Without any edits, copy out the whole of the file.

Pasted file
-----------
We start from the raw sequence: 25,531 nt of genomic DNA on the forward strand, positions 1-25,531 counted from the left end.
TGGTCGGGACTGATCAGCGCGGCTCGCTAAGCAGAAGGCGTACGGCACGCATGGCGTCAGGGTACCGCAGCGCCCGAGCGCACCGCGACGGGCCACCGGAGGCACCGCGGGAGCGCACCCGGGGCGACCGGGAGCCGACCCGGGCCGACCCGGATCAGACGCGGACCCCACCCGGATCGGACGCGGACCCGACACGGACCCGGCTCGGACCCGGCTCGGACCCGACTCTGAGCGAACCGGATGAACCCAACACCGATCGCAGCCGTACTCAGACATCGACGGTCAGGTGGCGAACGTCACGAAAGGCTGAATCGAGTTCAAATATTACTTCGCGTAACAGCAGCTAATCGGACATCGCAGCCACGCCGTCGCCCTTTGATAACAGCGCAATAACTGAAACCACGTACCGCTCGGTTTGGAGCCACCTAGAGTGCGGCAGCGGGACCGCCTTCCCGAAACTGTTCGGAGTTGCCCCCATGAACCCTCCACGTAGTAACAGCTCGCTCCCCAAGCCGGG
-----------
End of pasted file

We start from the raw sequence: 25,531 nt of genomic DNA on the forward strand, positions 1-25,531 counted from the left end.
TGGTCGGGACTGATCAGCGCGGCTCGCTAAGCAGAAGGCGTACGGCACGCATGGCGTCAGGGTACCGCAGCGCCCGAGCGCACCGCGACGGGCCACCGGAGGCACCGCGGGAGCGCACCCGGGGCGACCGGGAGCCGACCCGGGCCGACCCGGATCAGACGCGGACCCCACCCGGATCGGACGCGGACCCGACACGGACCCGGCTCGGACCCGGCTCGGACCCGACTCTGAGCGAACCGGATGAACCCAACACCGATCGCAGCCGTACTCAGACATCGACGGTCAGGTGGCGAACGTCACGAAAGGCTGAATCGAGTTCAAATATTACTTCGCGTAACAGCAGCTAATCGGACATCGCAGCCACGCCGTCGCCCTTTGATAACAGCGCAATAACTGAAACCACGTACCGCTCGGTTTGGAGCCACCTAGAGTGCGGCAGCGGGACCGCCTTCCCGAAACTGTTCGGAGTTGCCCCCATGAACCCTCCACGTAGTAACAGCTCGCTCCCCAAGCCGGG